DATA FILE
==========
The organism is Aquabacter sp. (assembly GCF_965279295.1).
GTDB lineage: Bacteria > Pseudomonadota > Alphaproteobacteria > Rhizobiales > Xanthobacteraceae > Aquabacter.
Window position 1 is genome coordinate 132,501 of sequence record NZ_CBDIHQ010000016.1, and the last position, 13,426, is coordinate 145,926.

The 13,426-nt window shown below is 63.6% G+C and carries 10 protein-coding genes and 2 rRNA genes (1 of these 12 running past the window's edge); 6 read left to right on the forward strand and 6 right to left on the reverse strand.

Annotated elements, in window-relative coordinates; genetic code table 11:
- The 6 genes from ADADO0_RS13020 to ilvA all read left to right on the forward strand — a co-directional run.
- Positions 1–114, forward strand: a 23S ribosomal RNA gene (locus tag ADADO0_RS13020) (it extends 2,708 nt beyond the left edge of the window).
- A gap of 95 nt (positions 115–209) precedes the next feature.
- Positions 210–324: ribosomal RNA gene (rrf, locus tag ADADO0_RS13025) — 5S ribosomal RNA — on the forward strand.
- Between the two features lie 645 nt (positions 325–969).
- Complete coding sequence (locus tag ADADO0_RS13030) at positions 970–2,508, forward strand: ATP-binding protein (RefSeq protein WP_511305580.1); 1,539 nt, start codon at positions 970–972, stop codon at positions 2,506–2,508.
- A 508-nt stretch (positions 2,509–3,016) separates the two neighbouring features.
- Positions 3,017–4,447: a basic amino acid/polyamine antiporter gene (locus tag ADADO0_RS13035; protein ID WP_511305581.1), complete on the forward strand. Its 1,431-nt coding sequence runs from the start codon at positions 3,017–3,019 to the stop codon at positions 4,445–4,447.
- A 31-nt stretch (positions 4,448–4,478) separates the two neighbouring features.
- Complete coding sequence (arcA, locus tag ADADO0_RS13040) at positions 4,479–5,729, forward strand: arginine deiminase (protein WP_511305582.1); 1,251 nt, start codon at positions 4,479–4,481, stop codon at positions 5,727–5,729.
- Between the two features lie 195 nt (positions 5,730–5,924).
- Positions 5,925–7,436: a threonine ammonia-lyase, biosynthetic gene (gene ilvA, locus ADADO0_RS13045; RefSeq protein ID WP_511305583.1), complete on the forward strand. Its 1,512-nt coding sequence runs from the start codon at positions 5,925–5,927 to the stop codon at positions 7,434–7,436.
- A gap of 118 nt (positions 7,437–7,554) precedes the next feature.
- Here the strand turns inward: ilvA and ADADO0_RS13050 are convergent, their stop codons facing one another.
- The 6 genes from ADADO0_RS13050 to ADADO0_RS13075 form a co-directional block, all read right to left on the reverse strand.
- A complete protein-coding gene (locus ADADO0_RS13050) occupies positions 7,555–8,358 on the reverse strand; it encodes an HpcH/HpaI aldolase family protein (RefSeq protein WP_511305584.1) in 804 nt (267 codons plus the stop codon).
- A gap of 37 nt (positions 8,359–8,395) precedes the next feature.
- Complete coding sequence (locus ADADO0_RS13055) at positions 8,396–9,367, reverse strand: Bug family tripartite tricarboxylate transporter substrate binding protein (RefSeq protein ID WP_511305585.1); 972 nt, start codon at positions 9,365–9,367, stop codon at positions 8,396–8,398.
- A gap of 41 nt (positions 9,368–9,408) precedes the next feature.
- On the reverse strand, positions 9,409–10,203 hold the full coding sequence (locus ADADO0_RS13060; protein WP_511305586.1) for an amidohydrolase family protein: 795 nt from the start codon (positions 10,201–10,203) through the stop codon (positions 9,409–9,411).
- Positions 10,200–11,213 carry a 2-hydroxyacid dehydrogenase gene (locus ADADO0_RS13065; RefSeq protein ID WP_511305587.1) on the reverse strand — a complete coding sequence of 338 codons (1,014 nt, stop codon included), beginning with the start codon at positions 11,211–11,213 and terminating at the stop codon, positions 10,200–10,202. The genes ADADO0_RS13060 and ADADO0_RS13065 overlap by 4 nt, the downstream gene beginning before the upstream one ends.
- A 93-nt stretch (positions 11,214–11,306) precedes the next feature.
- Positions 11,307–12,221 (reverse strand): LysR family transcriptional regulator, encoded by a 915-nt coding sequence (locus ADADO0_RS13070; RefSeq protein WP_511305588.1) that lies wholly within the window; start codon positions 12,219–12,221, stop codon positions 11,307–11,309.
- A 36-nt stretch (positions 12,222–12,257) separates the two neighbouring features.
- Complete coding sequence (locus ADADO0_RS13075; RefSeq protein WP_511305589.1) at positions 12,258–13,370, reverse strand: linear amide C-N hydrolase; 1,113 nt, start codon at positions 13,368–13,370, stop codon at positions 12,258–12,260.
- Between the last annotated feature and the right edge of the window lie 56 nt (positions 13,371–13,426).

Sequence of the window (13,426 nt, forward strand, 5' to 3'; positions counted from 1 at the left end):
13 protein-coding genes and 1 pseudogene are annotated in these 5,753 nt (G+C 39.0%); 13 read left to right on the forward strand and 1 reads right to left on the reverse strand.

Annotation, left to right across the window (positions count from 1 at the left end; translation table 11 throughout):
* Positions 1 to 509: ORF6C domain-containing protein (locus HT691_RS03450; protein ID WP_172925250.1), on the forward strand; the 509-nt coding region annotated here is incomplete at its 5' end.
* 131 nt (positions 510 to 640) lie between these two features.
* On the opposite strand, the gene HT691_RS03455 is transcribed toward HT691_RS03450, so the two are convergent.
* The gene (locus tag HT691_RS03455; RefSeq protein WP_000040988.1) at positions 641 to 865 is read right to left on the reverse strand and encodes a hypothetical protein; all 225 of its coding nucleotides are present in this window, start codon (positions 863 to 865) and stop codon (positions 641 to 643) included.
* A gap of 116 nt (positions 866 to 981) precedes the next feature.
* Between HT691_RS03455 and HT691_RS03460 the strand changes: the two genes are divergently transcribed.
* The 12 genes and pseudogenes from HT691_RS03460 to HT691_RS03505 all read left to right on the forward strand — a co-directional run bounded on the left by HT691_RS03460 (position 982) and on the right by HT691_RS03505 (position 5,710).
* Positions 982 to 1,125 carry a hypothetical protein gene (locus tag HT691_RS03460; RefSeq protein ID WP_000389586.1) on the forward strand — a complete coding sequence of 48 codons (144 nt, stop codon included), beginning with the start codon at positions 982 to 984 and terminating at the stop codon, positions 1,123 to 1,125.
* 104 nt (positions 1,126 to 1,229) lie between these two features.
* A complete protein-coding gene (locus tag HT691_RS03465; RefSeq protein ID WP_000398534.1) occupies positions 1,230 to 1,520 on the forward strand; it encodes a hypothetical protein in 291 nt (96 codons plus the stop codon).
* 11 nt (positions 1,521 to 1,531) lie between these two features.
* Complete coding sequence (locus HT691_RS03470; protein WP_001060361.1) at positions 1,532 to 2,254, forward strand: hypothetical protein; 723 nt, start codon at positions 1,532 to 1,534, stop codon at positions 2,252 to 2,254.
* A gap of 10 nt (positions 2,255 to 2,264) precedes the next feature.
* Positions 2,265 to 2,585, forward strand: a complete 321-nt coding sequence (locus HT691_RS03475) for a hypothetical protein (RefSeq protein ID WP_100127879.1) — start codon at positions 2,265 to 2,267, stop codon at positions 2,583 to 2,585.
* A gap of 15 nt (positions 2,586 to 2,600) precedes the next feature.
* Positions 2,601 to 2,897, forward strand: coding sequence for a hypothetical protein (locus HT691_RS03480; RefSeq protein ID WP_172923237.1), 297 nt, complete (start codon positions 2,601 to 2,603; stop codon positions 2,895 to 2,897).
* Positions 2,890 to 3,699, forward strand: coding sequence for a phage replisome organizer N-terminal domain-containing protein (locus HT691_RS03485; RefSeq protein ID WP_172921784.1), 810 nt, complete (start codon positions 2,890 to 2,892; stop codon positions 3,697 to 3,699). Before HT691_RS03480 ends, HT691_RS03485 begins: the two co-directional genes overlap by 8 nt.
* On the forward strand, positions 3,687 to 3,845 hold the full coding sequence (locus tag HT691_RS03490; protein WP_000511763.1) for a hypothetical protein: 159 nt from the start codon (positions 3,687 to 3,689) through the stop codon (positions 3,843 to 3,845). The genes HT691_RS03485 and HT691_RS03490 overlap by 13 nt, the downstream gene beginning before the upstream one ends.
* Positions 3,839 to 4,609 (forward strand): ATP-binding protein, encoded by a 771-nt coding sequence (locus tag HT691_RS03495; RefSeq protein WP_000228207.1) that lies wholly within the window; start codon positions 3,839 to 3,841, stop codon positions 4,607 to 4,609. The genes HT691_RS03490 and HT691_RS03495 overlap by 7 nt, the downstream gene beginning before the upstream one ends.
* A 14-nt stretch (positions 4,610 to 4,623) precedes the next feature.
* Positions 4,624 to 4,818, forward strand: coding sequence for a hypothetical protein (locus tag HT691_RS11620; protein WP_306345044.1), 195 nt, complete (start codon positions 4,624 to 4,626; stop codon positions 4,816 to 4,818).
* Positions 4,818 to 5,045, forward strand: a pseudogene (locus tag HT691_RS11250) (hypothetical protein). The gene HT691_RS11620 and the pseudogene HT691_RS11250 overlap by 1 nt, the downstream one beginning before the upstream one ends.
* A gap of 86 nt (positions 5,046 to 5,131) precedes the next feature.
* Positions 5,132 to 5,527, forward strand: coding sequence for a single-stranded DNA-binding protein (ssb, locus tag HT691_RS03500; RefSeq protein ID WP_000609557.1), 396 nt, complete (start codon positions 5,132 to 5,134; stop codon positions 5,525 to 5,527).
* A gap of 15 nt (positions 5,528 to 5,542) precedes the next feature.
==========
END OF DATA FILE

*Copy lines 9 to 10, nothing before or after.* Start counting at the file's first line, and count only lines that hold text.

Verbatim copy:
- Positions 210–324: ribosomal RNA gene (rrf, locus tag ADADO0_RS13025) — 5S ribosomal RNA — on the forward strand.
- Between the two features lie 645 nt (positions 325–969).